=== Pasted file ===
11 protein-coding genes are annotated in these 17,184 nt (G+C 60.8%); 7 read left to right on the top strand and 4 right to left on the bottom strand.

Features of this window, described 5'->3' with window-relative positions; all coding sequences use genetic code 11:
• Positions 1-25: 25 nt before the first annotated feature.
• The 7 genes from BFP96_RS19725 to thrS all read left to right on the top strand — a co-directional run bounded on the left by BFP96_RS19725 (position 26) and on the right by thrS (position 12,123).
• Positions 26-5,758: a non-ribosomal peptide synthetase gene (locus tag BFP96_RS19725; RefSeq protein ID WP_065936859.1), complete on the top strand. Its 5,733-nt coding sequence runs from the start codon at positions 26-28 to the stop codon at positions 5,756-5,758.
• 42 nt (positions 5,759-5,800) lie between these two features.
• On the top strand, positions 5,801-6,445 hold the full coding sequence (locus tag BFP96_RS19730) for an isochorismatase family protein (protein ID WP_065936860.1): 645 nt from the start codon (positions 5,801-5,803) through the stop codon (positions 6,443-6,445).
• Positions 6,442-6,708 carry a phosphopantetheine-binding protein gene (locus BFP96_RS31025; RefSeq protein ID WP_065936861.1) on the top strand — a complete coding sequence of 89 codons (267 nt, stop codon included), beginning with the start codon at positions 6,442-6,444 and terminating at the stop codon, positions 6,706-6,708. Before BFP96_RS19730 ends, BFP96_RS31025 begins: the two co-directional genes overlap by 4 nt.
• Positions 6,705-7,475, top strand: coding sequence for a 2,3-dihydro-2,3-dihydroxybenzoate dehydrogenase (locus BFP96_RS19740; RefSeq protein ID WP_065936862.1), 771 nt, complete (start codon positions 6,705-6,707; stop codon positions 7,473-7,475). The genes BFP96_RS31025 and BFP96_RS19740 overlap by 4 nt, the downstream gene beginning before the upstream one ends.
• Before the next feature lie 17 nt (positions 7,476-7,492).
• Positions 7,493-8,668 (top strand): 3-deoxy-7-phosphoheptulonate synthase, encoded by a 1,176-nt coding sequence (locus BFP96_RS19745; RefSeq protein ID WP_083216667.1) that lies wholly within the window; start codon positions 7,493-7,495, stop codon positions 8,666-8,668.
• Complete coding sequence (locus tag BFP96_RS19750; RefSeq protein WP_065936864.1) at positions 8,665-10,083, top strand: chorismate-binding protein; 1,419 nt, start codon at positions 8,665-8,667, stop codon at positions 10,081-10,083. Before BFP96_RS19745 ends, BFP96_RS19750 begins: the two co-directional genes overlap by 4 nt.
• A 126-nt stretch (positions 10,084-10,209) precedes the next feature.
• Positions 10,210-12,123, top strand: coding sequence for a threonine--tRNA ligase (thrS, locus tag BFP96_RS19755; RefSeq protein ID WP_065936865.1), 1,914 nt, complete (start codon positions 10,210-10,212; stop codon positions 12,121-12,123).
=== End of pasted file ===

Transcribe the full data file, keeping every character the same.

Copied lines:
11 protein-coding genes are annotated in these 17,184 nt (G+C 60.8%); 7 read left to right on the top strand and 4 right to left on the bottom strand.

Features of this window, described 5'->3' with window-relative positions; all coding sequences use genetic code 11:
• Positions 1-25: 25 nt before the first annotated feature.
• The 7 genes from BFP96_RS19725 to thrS all read left to right on the top strand — a co-directional run bounded on the left by BFP96_RS19725 (position 26) and on the right by thrS (position 12,123).
• Positions 26-5,758: a non-ribosomal peptide synthetase gene (locus tag BFP96_RS19725; RefSeq protein ID WP_065936859.1), complete on the top strand. Its 5,733-nt coding sequence runs from the start codon at positions 26-28 to the stop codon at positions 5,756-5,758.
• 42 nt (positions 5,759-5,800) lie between these two features.
• On the top strand, positions 5,801-6,445 hold the full coding sequence (locus tag BFP96_RS19730) for an isochorismatase family protein (protein ID WP_065936860.1): 645 nt from the start codon (positions 5,801-5,803) through the stop codon (positions 6,443-6,445).
• Positions 6,442-6,708 carry a phosphopantetheine-binding protein gene (locus BFP96_RS31025; RefSeq protein ID WP_065936861.1) on the top strand — a complete coding sequence of 89 codons (267 nt, stop codon included), beginning with the start codon at positions 6,442-6,444 and terminating at the stop codon, positions 6,706-6,708. Before BFP96_RS19730 ends, BFP96_RS31025 begins: the two co-directional genes overlap by 4 nt.
• Positions 6,705-7,475, top strand: coding sequence for a 2,3-dihydro-2,3-dihydroxybenzoate dehydrogenase (locus BFP96_RS19740; RefSeq protein ID WP_065936862.1), 771 nt, complete (start codon positions 6,705-6,707; stop codon positions 7,473-7,475). The genes BFP96_RS31025 and BFP96_RS19740 overlap by 4 nt, the downstream gene beginning before the upstream one ends.
• Before the next feature lie 17 nt (positions 7,476-7,492).
• Positions 7,493-8,668 (top strand): 3-deoxy-7-phosphoheptulonate synthase, encoded by a 1,176-nt coding sequence (locus BFP96_RS19745; RefSeq protein ID WP_083216667.1) that lies wholly within the window; start codon positions 7,493-7,495, stop codon positions 8,666-8,668.
• Complete coding sequence (locus tag BFP96_RS19750; RefSeq protein WP_065936864.1) at positions 8,665-10,083, top strand: chorismate-binding protein; 1,419 nt, start codon at positions 8,665-8,667, stop codon at positions 10,081-10,083. Before BFP96_RS19745 ends, BFP96_RS19750 begins: the two co-directional genes overlap by 4 nt.
• A 126-nt stretch (positions 10,084-10,209) precedes the next feature.
• Positions 10,210-12,123, top strand: coding sequence for a threonine--tRNA ligase (thrS, locus tag BFP96_RS19755; RefSeq protein ID WP_065936865.1), 1,914 nt, complete (start codon positions 10,210-10,212; stop codon positions 12,121-12,123).